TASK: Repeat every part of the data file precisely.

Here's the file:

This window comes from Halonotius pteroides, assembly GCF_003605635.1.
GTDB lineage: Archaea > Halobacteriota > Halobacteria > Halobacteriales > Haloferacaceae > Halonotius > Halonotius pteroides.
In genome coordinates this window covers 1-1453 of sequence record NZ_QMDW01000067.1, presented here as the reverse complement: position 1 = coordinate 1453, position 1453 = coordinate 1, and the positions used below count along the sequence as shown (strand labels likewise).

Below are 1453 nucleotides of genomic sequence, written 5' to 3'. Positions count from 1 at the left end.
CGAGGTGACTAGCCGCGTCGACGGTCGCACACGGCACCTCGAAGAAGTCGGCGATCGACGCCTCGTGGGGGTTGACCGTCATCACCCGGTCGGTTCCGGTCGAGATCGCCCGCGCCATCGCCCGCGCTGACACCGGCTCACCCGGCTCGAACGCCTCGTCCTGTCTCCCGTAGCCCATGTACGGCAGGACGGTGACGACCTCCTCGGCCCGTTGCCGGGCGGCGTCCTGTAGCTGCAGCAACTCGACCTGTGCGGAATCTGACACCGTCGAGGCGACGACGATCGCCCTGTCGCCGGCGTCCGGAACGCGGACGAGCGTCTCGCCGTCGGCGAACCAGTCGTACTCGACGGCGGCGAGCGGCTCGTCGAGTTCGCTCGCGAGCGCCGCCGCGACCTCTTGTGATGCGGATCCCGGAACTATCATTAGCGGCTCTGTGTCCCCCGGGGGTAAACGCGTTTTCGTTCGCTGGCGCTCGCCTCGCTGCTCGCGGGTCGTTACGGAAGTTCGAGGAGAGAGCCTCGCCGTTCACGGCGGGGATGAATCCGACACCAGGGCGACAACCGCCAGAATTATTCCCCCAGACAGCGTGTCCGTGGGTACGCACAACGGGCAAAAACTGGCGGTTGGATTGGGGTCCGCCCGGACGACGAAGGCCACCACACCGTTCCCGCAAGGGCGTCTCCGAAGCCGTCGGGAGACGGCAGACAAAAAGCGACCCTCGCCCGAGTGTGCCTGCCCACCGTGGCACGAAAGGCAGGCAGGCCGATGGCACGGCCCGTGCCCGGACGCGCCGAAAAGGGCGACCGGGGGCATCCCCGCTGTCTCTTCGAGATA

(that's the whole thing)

This window comes from Halonotius pteroides, assembly GCF_003605635.1.
GTDB lineage: Archaea > Halobacteriota > Halobacteria > Halobacteriales > Haloferacaceae > Halonotius > Halonotius pteroides.
In genome coordinates this window covers 1-1453 of sequence record NZ_QMDW01000067.1, presented here as the reverse complement: position 1 = coordinate 1453, position 1453 = coordinate 1, and the positions used below count along the sequence as shown (strand labels likewise).

Below are 1453 nucleotides of genomic sequence, written 5' to 3'. Positions count from 1 at the left end.
CGAGGTGACTAGCCGCGTCGACGGTCGCACACGGCACCTCGAAGAAGTCGGCGATCGACGCCTCGTGGGGGTTGACCGTCATCACCCGGTCGGTTCCGGTCGAGATCGCCCGCGCCATCGCCCGCGCTGACACCGGCTCACCCGGCTCGAACGCCTCGTCCTGTCTCCCGTAGCCCATGTACGGCAGGACGGTGACGACCTCCTCGGCCCGTTGCCGGGCGGCGTCCTGTAGCTGCAGCAACTCGACCTGTGCGGAATCTGACACCGTCGAGGCGACGACGATCGCCCTGTCGCCGGCGTCCGGAACGCGGACGAGCGTCTCGCCGTCGGCGAACCAGTCGTACTCGACGGCGGCGAGCGGCTCGTCGAGTTCGCTCGCGAGCGCCGCCGCGACCTCTTGTGATGCGGATCCCGGAACTATCATTAGCGGCTCTGTGTCCCCCGGGGGTAAACGCGTTTTCGTTCGCTGGCGCTCGCCTCGCTGCTCGCGGGTCGTTACGGAAGTTCGAGGAGAGAGCCTCGCCGTTCACGGCGGGGATGAATCCGACACCAGGGCGACAACCGCCAGAATTATTCCCCCAGACAGCGTGTCCGTGGGTACGCACAACGGGCAAAAACTGGCGGTTGGATTGGGGTCCGCCCGGACGACGAAGGCCACCACACCGTTCCCGCAAGGGCGTCTCCGAAGCCGTCGGGAGACGGCAGACAAAAAGCGACCCTCGCCCGAGTGTGCCTGCCCACCGTGGCACGAAAGGCAGGCAGGCCGATGGCACGGCCCGTGCCCGGACGCGCCGAAAAGGGCGACCGGGGGCATCCCCGCTGTCTCTTCGAGATA